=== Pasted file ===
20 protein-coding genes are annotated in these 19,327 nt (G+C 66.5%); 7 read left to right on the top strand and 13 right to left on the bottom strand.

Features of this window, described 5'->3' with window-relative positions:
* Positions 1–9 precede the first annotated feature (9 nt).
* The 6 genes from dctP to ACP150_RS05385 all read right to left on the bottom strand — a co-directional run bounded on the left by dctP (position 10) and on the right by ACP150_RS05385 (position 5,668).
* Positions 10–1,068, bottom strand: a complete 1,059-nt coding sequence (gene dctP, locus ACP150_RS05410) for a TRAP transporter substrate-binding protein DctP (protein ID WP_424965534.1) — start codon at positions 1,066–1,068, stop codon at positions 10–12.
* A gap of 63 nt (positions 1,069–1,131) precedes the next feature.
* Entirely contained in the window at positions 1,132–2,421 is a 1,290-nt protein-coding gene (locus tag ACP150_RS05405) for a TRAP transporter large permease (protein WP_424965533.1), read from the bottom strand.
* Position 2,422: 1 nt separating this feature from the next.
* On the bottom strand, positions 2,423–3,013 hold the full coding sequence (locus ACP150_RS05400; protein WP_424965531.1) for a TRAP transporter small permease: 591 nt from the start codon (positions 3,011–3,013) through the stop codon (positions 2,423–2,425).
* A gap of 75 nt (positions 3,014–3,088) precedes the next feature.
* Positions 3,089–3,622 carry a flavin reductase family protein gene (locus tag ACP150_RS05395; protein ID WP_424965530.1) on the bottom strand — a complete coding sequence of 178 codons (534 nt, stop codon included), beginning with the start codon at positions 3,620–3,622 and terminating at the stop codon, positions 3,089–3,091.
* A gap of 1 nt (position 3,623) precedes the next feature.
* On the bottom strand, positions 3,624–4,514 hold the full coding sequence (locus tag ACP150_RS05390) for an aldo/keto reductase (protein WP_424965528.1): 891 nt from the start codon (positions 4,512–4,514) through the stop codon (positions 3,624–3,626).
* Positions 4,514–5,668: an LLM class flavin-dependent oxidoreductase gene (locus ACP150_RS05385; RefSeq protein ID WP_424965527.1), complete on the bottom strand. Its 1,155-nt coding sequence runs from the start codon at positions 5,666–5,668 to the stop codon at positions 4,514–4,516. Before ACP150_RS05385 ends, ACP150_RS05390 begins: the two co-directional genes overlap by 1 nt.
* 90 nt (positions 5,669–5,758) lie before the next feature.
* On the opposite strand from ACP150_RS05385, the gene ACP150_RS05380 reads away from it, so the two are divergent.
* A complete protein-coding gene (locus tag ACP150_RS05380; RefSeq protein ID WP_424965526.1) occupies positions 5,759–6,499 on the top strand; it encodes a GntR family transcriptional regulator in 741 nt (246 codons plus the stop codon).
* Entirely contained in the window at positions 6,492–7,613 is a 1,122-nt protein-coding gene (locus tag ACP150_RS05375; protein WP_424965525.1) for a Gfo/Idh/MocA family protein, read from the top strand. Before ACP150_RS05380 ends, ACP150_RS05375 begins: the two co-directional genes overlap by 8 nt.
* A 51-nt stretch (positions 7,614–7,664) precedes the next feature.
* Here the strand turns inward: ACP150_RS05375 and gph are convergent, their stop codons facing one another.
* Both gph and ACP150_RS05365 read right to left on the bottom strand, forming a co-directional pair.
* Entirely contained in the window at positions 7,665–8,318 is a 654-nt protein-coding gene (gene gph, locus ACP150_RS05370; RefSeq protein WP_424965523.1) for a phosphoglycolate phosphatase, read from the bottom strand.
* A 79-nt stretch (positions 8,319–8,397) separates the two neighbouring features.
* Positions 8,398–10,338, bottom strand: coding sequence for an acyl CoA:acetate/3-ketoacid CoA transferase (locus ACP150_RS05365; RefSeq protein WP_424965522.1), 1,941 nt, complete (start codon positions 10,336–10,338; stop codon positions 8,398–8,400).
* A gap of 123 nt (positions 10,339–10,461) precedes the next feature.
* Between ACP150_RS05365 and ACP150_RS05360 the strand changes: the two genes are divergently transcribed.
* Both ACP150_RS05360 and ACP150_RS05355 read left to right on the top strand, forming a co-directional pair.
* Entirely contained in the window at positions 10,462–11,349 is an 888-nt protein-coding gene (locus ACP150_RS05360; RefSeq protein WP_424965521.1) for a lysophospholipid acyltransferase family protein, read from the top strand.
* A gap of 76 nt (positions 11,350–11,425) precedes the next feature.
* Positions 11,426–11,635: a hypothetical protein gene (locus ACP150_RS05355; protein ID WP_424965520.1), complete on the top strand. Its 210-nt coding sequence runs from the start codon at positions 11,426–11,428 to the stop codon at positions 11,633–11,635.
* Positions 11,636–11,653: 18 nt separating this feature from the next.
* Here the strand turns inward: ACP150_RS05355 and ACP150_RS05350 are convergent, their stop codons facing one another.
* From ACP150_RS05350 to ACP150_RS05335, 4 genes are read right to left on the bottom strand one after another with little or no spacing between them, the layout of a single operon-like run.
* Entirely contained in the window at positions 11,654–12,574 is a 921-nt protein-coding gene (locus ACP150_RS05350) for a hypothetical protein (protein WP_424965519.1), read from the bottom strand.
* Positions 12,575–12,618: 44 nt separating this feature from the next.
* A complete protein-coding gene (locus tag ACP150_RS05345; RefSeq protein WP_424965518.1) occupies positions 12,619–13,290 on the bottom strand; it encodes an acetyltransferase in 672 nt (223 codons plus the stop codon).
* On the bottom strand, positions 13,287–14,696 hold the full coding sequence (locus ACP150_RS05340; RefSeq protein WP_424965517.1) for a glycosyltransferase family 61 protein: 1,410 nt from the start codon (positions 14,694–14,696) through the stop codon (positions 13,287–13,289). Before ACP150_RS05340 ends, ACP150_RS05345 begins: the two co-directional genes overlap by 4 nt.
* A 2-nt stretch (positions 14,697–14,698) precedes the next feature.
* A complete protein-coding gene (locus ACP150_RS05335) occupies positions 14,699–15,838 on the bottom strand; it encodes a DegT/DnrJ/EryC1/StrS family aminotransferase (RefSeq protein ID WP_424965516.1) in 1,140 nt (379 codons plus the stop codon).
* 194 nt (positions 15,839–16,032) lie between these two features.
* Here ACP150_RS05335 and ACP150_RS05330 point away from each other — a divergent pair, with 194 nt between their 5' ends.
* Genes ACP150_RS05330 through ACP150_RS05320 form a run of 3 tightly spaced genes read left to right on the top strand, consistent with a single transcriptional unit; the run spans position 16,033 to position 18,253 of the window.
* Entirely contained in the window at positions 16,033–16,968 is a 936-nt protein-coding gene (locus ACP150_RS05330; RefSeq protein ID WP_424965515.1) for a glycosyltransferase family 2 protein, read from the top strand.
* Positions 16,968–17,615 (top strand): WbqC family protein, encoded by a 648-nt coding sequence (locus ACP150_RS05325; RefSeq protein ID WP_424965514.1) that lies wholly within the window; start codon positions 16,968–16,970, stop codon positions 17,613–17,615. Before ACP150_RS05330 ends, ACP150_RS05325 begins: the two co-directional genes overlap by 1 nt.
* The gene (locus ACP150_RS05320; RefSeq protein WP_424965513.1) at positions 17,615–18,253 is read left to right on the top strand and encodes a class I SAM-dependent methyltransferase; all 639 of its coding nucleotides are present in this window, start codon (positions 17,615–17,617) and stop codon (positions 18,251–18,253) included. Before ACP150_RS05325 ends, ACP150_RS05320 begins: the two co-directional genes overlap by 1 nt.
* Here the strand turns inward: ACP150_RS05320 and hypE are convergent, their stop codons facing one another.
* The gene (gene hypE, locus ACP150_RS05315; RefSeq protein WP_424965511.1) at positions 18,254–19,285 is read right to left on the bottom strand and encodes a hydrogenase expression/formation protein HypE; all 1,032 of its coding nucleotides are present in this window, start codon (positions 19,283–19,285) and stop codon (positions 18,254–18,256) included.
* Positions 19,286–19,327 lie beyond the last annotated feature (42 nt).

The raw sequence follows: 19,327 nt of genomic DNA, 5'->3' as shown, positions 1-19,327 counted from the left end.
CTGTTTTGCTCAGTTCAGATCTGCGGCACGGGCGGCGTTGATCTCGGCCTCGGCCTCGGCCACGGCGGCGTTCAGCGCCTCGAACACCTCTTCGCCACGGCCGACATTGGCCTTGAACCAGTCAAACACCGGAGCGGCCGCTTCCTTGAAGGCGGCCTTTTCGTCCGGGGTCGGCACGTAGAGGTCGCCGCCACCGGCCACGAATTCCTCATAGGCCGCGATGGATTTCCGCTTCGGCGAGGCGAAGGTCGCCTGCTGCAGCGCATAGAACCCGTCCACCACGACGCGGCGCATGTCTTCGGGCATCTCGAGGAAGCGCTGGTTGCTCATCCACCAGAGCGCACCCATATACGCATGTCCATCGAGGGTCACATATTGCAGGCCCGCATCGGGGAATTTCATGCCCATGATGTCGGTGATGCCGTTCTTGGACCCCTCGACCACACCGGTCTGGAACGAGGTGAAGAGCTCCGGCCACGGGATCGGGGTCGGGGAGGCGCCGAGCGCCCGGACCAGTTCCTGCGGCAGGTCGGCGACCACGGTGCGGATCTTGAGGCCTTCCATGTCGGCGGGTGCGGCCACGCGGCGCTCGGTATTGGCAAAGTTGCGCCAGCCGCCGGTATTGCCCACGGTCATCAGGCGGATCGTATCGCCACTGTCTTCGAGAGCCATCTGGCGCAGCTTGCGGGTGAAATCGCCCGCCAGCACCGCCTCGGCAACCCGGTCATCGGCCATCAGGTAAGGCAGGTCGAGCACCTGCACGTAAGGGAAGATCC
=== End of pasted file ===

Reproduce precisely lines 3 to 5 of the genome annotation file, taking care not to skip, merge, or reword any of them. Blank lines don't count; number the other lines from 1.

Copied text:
* Positions 1–9 precede the first annotated feature (9 nt).
* The 6 genes from dctP to ACP150_RS05385 all read right to left on the bottom strand — a co-directional run bounded on the left by dctP (position 10) and on the right by ACP150_RS05385 (position 5,668).
* Positions 10–1,068, bottom strand: a complete 1,059-nt coding sequence (gene dctP, locus ACP150_RS05410) for a TRAP transporter substrate-binding protein DctP (protein ID WP_424965534.1) — start codon at positions 1,066–1,068, stop codon at positions 10–12.